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Wednesday, 27 February, 2002, 07:18 GMT
Minister in nuclear pledge
Dounreay
Nuclear power is a controversial issue
Energy Minister Brian Wilson has denied that the UK Government would have the final say on any future plans to build nuclear power stations in Scotland.

A row has been developing between Holyrood and Westminster after it emerged London may have the legal power to overrule any decision taken on the issue by MSPs.

New legal advice at Westminster suggests that the Scottish Executive may have the power to deny planning access to any new power station

But Westminster could have the final say because it has an obligation to ensure secure energy supplies for Britain.

Brian Wilson said there was no role for Westminster

The dispute emerged on the day that Britain's two nuclear electricity generators, British Energy and British Nuclear Fuels (BNFL), signed a deal to develop a new generation of reactors.

Earlier this month, a UK-wide energy review left open the option of more nuclear power in Britain.

Opposition parties reacted furiously to Scotland Office Minister George Foulkes' comments over the matter.

He told the BBC: "Anyone looking at it logically would think it wouldn't be for a legislature which has powers devolved from Westminster to then thwart the policy of a UK Government on areas which are clearly reserved to Westminster, such as energy and defence.

'Unambiguous position'

"It would look a wee bit daft if, in reserved areas, decisions were being made north of the border which had a very significant impact south of the border."

But Mr Wilson said the position was clear.

He said: "The position is unambiguous. If anyone wants to build a power station of any kind in Scotland, it will be a matter for the Scottish Executive to determine. End of story."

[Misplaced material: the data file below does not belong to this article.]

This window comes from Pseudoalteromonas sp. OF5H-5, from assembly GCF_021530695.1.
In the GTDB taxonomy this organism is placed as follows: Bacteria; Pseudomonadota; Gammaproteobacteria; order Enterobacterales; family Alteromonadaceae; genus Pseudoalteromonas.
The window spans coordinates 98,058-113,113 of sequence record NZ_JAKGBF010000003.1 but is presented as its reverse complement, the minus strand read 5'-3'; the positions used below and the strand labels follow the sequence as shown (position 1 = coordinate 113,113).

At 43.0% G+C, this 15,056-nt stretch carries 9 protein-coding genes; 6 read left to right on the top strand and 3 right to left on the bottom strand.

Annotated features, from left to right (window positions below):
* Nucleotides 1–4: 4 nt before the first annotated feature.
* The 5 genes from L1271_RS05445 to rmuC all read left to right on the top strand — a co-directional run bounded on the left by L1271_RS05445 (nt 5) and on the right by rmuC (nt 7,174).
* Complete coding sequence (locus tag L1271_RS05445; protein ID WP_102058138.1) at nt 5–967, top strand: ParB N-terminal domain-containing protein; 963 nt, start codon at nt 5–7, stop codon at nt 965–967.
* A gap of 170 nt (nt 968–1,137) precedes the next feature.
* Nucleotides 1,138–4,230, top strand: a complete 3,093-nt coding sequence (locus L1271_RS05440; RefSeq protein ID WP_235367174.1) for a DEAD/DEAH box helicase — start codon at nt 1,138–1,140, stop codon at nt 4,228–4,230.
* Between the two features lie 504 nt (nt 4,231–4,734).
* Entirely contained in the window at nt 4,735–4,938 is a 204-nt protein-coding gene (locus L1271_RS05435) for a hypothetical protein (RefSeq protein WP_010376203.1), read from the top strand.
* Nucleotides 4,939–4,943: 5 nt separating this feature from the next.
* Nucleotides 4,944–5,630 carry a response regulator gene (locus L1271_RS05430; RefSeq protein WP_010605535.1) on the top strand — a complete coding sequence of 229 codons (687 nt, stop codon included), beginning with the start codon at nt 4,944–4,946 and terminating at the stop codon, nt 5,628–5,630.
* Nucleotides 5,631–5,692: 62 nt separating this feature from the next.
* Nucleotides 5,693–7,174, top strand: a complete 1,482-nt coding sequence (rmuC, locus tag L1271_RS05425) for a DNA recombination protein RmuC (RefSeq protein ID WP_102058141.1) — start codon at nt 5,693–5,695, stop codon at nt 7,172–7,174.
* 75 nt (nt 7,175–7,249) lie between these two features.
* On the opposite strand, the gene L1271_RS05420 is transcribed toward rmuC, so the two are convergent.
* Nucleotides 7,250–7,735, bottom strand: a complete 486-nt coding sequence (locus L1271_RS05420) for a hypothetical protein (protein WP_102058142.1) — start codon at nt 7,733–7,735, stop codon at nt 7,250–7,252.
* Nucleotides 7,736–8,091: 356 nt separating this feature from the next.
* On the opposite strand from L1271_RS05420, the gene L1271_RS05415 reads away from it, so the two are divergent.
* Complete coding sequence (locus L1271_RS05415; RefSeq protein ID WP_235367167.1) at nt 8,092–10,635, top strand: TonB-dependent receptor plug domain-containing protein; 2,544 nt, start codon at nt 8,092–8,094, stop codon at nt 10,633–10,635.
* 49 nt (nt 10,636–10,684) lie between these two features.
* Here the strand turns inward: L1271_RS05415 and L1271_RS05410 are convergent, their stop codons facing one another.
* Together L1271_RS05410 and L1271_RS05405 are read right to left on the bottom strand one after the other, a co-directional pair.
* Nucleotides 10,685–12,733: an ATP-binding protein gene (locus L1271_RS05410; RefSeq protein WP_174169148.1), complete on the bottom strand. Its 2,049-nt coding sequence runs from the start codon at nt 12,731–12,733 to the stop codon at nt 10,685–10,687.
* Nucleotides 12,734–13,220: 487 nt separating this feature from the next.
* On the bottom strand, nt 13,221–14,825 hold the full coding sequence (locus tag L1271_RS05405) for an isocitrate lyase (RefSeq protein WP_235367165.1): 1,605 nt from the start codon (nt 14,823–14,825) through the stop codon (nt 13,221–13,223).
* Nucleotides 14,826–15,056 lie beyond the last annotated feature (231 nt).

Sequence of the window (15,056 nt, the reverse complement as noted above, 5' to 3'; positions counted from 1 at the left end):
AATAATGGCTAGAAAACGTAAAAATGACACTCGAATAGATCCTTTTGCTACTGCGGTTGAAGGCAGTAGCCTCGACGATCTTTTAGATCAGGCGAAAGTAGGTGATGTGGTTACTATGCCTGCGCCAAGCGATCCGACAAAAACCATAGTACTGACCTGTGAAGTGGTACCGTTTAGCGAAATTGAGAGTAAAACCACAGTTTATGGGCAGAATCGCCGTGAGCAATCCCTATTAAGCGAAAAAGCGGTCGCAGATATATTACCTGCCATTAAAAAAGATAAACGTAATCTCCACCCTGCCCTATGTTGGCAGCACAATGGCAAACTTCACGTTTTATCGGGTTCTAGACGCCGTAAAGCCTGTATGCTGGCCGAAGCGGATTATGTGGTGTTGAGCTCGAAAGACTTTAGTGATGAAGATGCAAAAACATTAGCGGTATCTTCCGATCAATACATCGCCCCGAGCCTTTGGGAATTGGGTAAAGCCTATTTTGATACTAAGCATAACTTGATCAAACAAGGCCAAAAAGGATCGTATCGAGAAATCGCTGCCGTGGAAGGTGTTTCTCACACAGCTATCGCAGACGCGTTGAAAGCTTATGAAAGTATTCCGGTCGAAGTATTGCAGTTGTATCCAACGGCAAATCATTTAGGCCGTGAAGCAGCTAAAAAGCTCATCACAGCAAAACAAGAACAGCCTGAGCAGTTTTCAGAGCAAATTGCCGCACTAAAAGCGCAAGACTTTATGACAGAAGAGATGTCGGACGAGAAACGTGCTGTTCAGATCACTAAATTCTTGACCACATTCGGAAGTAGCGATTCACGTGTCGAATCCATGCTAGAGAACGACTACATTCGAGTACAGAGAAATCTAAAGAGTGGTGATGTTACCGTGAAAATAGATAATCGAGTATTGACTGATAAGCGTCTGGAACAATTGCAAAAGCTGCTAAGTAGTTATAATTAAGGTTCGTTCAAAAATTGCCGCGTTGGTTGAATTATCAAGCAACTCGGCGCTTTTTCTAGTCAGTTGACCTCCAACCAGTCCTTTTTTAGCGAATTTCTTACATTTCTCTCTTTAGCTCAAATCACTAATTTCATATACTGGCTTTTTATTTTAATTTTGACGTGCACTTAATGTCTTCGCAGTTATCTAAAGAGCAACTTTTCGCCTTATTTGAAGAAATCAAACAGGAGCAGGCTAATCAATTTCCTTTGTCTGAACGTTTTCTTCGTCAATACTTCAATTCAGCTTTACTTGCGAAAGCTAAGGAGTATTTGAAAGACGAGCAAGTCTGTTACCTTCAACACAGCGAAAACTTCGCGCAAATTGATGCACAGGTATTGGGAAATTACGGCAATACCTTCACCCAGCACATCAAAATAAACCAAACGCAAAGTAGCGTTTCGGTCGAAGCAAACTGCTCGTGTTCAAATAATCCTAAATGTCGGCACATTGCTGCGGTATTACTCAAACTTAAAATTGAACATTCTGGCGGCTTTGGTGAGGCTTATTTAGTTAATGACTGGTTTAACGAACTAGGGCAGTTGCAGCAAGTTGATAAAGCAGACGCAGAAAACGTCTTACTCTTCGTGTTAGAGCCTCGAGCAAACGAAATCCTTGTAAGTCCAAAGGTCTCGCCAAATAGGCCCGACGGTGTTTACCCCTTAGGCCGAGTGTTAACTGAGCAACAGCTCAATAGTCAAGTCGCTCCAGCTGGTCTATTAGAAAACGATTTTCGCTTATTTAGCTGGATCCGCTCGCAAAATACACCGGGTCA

George Foulkes is at the centre of the row

The Scottish National Party claimed UK ministers were seeking to undermine the powers of the Scottish Parliament.

The Scottish Conservatives said it was just more evidence of new Labour squabbling over sovereignty.

However, the executive maintained that the power lay with them.

An executive spokesman said: "Under the Scotland Act, Scottish ministers have been given the power to decide on planning decisions in Scotland, including consents for power stations under the Electricity Act.

"They do so with regard to all relevant considerations including UK legislation and policy, as well as Scottish-specific planning and environmental controls.

"In practice, there will be close consultation between the Scottish Executive and the UK Government on both the development and implementation of policy."

See also:

19 Feb 02 | Scotland
Safety flaws caused nuclear accident
14 Feb 02 | Scotland
Finnie's upbeat message on energy
06 Mar 02 | Sci/Tech
Nuclear power may rise again
19 Oct 01 | Scotland
Greens stage nuclear protest
03 Sep 01 | Scotland
Nuclear debate fuels speculation
22 Aug 01 | Scotland
Nuclear cover-up claim by SNP
21 Sep 00 | Europe
UN attacks Europe's fuel policies
30 Oct 99 | Scotland
Protesters target power station
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